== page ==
Dennis Gage on Two Wheels
True confessions of TV’s top car guy
Ride British, drink stout: Gage is a fan of new Triumphs, counting a 1998 Trophy as part of his growing collection.
Photos by Neale Bayly
Standing five foot ten and weighing 150 pounds dripping wet, Dennis Gage, the handlebar- mustachioed host of Speed TV’s My Classic Car, is probably the most unlikely television star you’ll ever meet. Yet for the past 10 years, he’s been lighting the old car world on fire with his passionate discourse on classic cars and the classic car scene. But these days, classic bikes are what really “move” Gage.
Gage’s first motorized interests centered on motorcycles, not cars. He got his first bike, a step-through 50cc Honda Cub, at age 12. He paid all of 90 bucks for it, and put it through hell, bounding through the fields surrounding the family farm in Illinois. “It was a clutchless three-speed, but I found that if you revved the engine holding the shift lever down, it wouldn’t engage until you let back up, and you could pop a hell of a wheelie,” Gage says. “Eventually it stopped shifting. I don’t know why.”
The hapless Cub was followed at age 14 by a Montessa 250 dirt bike (“what a piece of crap that thing was,” Gage says), after which Gage left bikes behind for cars. At 15 he bought his first car, a 1959 Ford Thunderbird. He paid $100 for it, and, he says, learned a valuable lesson: “Never buy a car at dusk. I woke up in the morning and there was this pink car out there. Flamingo Pink. So I’m 15, a farm boy, with a pink T-Bird.”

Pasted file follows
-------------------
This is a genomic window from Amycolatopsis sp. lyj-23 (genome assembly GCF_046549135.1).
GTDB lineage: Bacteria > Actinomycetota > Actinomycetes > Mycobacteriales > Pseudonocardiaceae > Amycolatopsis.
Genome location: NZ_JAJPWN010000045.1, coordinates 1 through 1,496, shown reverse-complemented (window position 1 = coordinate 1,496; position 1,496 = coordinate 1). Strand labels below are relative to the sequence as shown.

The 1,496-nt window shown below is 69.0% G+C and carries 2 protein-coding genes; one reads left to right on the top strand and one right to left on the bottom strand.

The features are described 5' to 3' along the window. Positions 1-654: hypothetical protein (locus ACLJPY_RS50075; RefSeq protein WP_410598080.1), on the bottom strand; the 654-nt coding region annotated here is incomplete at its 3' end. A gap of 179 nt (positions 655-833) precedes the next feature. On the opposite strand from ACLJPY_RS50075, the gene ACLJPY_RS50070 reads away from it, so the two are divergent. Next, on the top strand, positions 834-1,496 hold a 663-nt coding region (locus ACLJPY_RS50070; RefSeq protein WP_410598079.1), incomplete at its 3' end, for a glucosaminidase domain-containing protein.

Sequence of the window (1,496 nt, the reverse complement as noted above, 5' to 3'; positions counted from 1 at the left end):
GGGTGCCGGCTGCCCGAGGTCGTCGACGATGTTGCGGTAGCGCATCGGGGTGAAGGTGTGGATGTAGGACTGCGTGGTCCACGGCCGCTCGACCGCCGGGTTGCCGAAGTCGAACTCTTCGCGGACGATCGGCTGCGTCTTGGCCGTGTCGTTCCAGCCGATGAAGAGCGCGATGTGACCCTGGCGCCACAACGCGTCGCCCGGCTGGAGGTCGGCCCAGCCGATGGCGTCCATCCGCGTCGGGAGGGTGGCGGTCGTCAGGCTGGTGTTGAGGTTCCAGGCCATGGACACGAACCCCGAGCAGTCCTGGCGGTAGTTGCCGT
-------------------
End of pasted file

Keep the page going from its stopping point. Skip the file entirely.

That pink T-Bird set off a love affair with cars, and it would be another 15 years before Gage would reunite himself with motorcycles. In the interim he went to college, worked as a handyman, played pedal-steel guitar with a successful country-rock band (Mad Foot), got his Ph.D. in chemistry, worked for Procter & Gamble in research and product development, and, in 1992, moved on to head up product development for nutrition giant Mead Johnson in Evansville, Ind.
It was at Mead Johnson that two important things happened: First, Gage rekindled his interest in bikes, buying a 1981 BMW R100RS (which he still has, see sidebar, next page), and second, he met Brad Kimmel, who, although Gage didn’t know it at the time, was his partner-to-be in My Classic Car.
The set up
The pair met in 1994 when Gage, on a lark, took a bit part in a television commercial Kimmel was producing. Walking to their cars after the shoot, Kimmel told Gage how he wanted to create a show about America’s love affair with the automobile, and asked Gage if he was into classic cars. Kimmel needed a character conversant in car, and Gage fit the bill.
In February of 1995, with their interest in the concept building, Gage took a crew to interview a friend who owned a Shelby Mustang. “It was exactly what I do now,” Gage says. The pair filmed a pilot for their hoped-for series, airing it on two local television stations. Almost as an afterthought, they flashed one station’s 800 number on the screen; the phones at the station lit up, and after 300 calls they had to shut the line down.
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